(Doctor’s Note: today’s column involves frank talk about suicide attempts and self-harm)
DEAR DR. NERDLOVE: I turn 25 in less than a month and I have never dated before. I intend to get stared in the near future. In high school I simply wasn’t ready, in college it basically got pushed to the bottom of my priorities list, and after college it took me couple of years to get my career in order and move out on my own.
When I start dating, I want to be able to present myself well enough that the woman I’m seeing won’t realize I’m inexperienced. I’m not saying I want to be dishonest about my past. I’ll be more than willing to reveal to her that I’m new to dating when the time is right. My goal is that when I do reveal this, she’ll be surprised to hear it since the dates went so well. Maybe that’s a lofty goal, but I want to do the best I can.
Is my goal realistic? What are some steps I can take in order to achieve it? What are some common rookie mistakes when it comes to dating and how can I avoid them?
Also, is there a good time for me to reveal to the woman I’m seeing that I’m new to dating? I’m assuming it wouldn’t be a good idea to bring it up on the first date, but maybe a few dates in? Or should I simply not bring it up unless she asks?
Thank you for all that you do.
Late Bloomer Ready to Bloom
DEAR LATE BLOOMER READY TO BLOOM: Here’s what you need to do LBRB: you need to calm the hell down.
Seriously my dude. I get a letter like yours on pretty much a weekly basis, all full of first timers who’re terrified that women can smell the inexperience on them. Hell, you can go back to my column from Valentine’s Day and see a similar letter from Need An Instruction Manual.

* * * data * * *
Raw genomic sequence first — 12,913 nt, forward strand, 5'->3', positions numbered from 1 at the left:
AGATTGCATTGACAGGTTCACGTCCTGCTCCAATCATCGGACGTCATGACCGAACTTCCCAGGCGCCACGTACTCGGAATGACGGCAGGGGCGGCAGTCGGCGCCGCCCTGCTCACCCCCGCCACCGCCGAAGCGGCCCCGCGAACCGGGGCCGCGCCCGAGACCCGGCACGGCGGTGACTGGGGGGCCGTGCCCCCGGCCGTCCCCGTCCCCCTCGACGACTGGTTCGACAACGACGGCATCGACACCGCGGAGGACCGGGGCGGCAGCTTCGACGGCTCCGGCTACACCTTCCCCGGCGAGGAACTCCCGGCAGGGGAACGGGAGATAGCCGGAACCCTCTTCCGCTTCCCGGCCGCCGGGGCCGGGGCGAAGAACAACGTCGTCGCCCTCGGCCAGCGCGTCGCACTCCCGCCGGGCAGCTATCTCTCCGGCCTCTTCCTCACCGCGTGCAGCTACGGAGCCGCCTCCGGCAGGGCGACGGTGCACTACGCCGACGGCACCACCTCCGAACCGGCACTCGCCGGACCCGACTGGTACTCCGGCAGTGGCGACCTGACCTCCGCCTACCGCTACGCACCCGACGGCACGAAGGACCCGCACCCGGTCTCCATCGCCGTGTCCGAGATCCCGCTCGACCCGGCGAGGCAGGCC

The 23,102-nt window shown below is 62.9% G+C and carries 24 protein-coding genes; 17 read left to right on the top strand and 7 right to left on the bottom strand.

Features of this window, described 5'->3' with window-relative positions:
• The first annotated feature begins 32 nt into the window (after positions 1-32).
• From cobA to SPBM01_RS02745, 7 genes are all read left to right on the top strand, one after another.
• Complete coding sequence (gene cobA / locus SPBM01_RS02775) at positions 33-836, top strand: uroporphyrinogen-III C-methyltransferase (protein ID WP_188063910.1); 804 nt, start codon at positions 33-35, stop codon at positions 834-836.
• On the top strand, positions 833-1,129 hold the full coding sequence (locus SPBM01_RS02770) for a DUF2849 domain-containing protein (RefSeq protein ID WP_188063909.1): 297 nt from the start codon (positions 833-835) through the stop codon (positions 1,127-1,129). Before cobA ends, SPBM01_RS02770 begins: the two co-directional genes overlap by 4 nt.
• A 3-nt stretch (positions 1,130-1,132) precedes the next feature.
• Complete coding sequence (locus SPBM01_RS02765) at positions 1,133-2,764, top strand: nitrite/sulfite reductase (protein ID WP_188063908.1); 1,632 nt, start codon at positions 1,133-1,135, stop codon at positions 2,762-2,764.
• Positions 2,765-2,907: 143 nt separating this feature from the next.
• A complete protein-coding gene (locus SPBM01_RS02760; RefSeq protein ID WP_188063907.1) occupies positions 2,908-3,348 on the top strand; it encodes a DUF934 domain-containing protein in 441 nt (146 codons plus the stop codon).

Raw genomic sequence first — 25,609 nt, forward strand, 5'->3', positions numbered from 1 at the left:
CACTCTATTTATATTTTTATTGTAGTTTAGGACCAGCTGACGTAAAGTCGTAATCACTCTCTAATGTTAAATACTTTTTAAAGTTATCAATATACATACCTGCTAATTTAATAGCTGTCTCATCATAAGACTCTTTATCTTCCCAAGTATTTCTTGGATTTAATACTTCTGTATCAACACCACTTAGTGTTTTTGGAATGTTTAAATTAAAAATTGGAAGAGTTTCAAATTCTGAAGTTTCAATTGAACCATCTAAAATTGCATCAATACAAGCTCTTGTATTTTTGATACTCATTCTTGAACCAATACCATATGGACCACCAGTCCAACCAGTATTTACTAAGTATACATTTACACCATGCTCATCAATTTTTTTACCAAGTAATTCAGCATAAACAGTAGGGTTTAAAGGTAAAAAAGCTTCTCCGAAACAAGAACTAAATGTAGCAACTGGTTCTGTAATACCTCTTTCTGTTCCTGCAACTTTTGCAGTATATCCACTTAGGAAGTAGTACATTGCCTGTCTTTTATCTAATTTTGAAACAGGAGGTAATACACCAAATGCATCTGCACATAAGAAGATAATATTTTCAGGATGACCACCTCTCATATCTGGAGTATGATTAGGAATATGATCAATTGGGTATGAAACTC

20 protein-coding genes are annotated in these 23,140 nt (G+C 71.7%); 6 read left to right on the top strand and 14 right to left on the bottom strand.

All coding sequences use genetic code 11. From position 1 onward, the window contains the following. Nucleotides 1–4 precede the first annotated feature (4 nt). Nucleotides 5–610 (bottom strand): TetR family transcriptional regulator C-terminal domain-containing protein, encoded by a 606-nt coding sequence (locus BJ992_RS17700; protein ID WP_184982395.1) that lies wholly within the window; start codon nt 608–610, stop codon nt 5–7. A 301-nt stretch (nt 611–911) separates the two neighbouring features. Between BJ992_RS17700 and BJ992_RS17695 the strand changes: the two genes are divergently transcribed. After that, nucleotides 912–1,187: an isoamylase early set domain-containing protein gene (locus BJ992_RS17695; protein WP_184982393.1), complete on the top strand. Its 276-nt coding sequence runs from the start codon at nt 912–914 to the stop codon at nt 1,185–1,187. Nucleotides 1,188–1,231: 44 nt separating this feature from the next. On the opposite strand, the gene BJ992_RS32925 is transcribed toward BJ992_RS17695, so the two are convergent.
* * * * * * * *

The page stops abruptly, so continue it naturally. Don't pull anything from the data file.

No, seriously. Go back and read it.
But here’s the thing: women aren’t going to give a damn if this is your first date or your five hundredth. They’re not worried about finding a guy who’s two punches on his card away from a free relationship sandwich, they’re worried about finding someone they like.
That dude could be you, if you just slow your roll and quit worrying about trying to pad out your dating resume.
Now like I said: if you go back and re-read my advice to Need An Instruction Manual, you’ll get a lot of the “rules” - as it were - that you’re looking for. But let me give you the TL;DR version.
Here’s what you need to do to make your first date with someone (or your first date ever) incredible: have fun. Seriously. That’s it. Do something fun and offbeat. Other best practices include:
Making sure you’re on a date with HER, not your phone
Asking questions about her and her interests. Focus on getting to know her and connecting with her, not impressing her.
Not getting drunk because you need some liquid courage to calm your nerves.
And just chill. You don’t need to reveal that you haven’t dated much (or at all) and you don’t need to make a big deal out of it. If she asks, tell her what you told me: it wasn’t a priority when you were younger and after college you focused on your career. The only people who’ll make a fuss out of that? Are ass
*es. And you don’t need to spend your precious time on ass
You’ll be fine. Just do like Frankie says:
DEAR DR. NERDLOVE: I could really do with some help right now.
I have been in a relationship for almost 2 years now with a girl who has been a friend since I was in the 9th grade. It’s been 6 years since we’ve known each other.
Before I tell you the problem, I think I should tell you how our relationship came to be so you can understand better. In the 10th grade, both of us were in relationships, with different people. I broke up as I moved away, while and she had a breakup around the time that she was tested positive for hypothyroidism. The guy got scared and broke up with her. She was shattered.